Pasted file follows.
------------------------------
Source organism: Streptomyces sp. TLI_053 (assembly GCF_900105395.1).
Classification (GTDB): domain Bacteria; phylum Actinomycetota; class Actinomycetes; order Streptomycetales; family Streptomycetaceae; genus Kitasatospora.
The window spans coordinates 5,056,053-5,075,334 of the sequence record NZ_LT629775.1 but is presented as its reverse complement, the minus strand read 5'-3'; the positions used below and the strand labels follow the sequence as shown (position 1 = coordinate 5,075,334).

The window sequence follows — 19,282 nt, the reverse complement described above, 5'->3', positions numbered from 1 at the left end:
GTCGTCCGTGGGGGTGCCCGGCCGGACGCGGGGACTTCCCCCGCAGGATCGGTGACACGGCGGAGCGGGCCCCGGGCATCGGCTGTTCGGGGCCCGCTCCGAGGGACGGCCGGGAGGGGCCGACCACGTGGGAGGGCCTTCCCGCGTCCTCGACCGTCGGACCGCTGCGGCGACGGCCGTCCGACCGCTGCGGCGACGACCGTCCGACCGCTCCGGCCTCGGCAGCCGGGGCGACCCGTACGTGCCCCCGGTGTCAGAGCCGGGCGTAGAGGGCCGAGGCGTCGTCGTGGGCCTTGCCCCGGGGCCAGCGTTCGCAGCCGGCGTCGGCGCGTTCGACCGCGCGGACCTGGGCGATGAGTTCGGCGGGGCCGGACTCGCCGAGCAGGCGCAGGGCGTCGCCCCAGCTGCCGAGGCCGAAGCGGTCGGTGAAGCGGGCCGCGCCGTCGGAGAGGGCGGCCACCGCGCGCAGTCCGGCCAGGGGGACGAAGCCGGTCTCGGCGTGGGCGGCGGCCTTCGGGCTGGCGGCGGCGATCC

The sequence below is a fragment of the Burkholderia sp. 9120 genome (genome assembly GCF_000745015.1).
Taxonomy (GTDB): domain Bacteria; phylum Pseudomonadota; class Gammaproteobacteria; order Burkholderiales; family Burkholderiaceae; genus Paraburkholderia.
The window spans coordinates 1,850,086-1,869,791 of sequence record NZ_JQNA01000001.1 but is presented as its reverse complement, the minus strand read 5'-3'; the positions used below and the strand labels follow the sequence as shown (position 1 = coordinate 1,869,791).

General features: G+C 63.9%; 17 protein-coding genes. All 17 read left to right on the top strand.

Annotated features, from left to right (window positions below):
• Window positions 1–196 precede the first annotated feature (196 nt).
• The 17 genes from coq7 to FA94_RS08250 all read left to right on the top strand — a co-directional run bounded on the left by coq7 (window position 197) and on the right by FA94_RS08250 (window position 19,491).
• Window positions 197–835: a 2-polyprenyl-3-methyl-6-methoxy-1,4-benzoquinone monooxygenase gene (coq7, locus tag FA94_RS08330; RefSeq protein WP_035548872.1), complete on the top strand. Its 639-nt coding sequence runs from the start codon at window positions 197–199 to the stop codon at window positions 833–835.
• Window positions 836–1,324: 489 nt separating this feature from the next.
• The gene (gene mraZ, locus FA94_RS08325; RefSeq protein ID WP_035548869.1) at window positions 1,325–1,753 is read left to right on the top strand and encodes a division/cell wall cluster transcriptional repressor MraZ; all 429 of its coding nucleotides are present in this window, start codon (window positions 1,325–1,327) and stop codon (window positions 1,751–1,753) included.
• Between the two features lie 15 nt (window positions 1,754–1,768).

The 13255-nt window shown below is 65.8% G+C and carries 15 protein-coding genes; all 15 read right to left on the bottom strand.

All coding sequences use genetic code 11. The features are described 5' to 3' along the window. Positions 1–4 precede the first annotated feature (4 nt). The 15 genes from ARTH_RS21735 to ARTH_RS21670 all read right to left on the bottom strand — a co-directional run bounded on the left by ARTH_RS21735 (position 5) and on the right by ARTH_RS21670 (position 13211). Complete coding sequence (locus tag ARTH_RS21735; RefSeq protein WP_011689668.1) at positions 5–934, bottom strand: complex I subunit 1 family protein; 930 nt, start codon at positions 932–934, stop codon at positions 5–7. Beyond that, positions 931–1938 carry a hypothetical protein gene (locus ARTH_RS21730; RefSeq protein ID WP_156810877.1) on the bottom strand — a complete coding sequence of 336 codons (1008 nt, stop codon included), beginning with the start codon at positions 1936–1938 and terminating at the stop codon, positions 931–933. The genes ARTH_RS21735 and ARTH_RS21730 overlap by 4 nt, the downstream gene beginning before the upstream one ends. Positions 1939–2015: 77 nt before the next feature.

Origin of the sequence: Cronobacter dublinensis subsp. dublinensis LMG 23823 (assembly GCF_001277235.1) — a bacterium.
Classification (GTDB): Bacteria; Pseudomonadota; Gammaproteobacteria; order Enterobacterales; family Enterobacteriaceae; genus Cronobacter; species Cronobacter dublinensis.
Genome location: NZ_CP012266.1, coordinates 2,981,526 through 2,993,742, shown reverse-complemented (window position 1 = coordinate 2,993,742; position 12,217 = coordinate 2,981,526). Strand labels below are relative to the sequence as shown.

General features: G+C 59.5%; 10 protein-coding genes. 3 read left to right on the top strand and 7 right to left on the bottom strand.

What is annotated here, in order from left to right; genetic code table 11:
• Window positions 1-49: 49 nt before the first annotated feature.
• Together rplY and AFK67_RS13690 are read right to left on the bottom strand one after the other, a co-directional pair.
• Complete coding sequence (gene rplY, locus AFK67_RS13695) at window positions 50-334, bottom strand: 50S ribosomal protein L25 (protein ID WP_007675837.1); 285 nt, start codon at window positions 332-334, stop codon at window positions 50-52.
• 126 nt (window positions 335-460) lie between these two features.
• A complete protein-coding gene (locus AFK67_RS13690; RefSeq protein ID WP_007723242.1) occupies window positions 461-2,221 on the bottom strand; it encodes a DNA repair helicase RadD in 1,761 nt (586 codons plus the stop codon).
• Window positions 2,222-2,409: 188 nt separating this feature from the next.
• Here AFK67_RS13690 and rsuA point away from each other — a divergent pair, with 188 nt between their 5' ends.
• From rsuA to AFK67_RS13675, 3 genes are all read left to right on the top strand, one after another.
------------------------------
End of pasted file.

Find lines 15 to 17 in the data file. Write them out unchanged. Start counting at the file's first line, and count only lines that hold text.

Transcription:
• The gene (gene mraZ, locus FA94_RS08325; RefSeq protein ID WP_035548869.1) at window positions 1,325–1,753 is read left to right on the top strand and encodes a division/cell wall cluster transcriptional repressor MraZ; all 429 of its coding nucleotides are present in this window, start codon (window positions 1,325–1,327) and stop codon (window positions 1,751–1,753) included.
• Between the two features lie 15 nt (window positions 1,754–1,768).

The 13255-nt window shown below is 65.8% G+C and carries 15 protein-coding genes; all 15 read right to left on the bottom strand.